Mother who lost son to drunk driver talks dangers of impaired driving

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KNOXVILLE, Tenn. (WATE) — After a rash of DUI crashes, we’re taking a look at the real-life impacts left behind.

There have been at least three crashes in the last week. The Tennessee Highway Patrol says the one thing they all have in common is that a person behind the wheel was driving under the influence.

As we head into a big sports weekend, one mother who lost her son to a drunk driver is speaking out, warning others to think twice about the consequences of drunk driving.

Sept. 17, 2017, was the day Mary Clifton’s life changed forever. Her son Tom was killed in a hit-and-run crash by a drunk driver.

“It’s gut-wrenching. It is like getting punched in your stomach and you can’t breathe. That’s how this feels all the time,” Clifton said.

“It’s been rough. The anxiety, the depression I went through, the depression where I didn’t want to be here anymore.”

Unfortunately, Mary isn’t alone.

The National Highway Traffic Safety Administration reports Tennessee had 290 alcohol-impaired driving fatalities in 2019. The Tennessee Highway Patrol says the number of crashes involving alcohol is already up this year.

“We’re seeing a rise in alcohol-impaired crashes as well as traffic-impaired fatalities,” THP Lt. Eric Miller said.

Going into Super Bowl weekend, Knoxville Police will be on higher alert.

“Anytime those events are happening, there has to be a little bit more of a concerted effort to get out there, make sure we’re on the roads and we’re visible on the roads and monitoring for anybody who might be out driving, not just drunk, but reckless in any capacity,” KPD Public Information Officer Scott Erland said.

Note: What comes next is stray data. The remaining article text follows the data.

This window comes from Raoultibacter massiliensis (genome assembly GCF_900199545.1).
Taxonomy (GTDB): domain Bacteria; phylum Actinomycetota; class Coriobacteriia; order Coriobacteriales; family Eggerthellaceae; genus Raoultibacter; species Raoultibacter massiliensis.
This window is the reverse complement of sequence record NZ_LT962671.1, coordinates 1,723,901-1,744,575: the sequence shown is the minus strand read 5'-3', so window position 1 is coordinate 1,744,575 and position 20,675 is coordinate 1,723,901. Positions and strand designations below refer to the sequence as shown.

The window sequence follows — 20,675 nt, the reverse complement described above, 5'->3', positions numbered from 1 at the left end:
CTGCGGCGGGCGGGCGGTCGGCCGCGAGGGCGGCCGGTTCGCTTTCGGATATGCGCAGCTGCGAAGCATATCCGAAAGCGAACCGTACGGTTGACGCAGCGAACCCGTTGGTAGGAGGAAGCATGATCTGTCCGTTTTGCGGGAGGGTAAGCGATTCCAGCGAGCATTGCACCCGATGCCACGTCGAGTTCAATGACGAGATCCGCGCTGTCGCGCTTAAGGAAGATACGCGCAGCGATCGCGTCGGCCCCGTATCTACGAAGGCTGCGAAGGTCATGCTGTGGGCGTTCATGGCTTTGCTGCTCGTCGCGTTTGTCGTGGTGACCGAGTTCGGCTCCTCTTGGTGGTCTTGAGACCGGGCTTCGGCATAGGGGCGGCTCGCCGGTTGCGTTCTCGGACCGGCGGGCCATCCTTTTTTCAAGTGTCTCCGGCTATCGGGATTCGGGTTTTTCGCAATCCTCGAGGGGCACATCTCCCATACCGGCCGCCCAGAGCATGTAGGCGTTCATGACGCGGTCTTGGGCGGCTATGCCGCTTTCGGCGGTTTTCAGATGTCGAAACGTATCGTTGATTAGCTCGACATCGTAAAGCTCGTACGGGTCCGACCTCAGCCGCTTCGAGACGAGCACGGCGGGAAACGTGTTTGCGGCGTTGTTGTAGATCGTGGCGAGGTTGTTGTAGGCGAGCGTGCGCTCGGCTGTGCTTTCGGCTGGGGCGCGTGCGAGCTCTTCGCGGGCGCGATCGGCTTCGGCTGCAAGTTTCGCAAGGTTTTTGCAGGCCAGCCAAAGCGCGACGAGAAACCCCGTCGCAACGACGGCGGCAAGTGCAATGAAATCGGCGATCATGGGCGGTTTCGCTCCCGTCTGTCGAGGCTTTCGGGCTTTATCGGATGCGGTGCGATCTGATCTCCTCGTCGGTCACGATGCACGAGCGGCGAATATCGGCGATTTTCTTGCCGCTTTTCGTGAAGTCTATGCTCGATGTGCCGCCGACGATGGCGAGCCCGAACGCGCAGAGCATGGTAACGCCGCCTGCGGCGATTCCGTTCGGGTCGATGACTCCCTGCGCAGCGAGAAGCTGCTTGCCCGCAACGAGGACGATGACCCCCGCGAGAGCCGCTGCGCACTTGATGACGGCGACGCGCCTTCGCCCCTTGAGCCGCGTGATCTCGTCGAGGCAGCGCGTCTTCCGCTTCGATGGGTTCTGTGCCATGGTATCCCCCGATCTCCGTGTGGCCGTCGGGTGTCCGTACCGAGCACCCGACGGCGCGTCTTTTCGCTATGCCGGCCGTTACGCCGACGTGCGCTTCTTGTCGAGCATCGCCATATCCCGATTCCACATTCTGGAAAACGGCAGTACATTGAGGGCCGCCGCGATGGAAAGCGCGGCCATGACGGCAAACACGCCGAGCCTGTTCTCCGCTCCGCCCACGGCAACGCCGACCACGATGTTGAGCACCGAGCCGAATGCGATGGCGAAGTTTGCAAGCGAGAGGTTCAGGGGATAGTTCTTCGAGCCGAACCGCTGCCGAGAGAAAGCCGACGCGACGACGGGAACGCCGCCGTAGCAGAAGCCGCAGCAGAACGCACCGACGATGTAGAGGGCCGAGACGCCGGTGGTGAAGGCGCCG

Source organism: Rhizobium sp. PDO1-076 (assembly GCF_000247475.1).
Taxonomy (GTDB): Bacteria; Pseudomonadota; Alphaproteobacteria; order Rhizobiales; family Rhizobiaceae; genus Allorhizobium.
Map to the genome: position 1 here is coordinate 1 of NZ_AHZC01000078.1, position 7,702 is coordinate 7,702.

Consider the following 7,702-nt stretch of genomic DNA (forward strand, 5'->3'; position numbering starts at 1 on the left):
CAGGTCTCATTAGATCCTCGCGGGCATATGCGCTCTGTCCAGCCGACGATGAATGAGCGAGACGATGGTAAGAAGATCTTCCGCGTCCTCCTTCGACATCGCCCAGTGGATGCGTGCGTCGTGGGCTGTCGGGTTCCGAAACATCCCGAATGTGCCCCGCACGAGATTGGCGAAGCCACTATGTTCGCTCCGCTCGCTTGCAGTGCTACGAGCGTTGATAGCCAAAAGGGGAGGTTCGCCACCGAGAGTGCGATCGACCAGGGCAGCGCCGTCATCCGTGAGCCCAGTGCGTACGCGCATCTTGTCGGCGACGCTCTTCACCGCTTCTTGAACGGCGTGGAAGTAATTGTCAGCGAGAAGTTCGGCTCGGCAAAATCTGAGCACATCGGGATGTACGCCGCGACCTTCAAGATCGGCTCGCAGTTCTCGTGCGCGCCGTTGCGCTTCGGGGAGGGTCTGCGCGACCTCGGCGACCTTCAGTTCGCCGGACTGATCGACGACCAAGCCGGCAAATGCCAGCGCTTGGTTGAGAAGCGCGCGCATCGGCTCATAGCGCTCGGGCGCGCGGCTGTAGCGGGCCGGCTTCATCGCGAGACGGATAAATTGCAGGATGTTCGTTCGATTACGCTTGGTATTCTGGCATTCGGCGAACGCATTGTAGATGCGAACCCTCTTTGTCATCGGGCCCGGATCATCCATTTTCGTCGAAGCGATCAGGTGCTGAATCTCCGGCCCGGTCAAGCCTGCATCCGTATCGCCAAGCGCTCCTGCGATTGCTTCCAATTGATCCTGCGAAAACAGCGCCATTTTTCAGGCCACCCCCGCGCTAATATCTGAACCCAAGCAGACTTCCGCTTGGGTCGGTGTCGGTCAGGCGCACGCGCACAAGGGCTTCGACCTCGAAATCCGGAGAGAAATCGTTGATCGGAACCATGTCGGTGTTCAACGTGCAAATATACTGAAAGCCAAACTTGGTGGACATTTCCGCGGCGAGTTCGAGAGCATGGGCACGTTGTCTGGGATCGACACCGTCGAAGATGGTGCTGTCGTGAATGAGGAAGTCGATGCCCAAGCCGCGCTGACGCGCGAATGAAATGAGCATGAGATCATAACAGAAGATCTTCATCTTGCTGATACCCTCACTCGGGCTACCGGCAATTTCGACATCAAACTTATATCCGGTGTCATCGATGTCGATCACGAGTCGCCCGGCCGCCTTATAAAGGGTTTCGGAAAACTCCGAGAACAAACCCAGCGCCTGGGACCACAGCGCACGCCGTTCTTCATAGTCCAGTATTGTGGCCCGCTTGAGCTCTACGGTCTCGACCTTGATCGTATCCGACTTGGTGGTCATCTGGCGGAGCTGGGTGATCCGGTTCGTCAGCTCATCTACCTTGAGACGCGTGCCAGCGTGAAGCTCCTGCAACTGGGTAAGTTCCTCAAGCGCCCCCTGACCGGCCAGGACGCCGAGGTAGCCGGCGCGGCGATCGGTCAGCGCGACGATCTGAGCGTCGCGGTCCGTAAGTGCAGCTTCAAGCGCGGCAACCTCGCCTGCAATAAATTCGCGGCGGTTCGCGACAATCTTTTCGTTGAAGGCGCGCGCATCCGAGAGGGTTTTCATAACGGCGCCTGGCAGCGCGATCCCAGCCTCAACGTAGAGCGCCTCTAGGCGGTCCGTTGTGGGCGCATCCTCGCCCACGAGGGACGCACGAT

For Mary, the wounds are still fresh, even four years later. Now she is using her story as a warning and reminder to put keys down if you’ve had too much to drink.

“If you’re going to go out drinking at a bar, and go to the sports bar and what not, please have a designated driver. Losing my son … devastating. I have an empty seat every holiday. My granddaughter will never get to know her uncle as well as we all did, and I just beg of you, it’s not worth it,” Clifton said.

Emily Williams was convicted for Tom’s death in 2017 and is currently serving a four-year prison sentence. Mary tells us she has a court date coming up soon.

The Highway Patrol says they will have a sobriety checkpoint set up along State Route 168 on Sunday.

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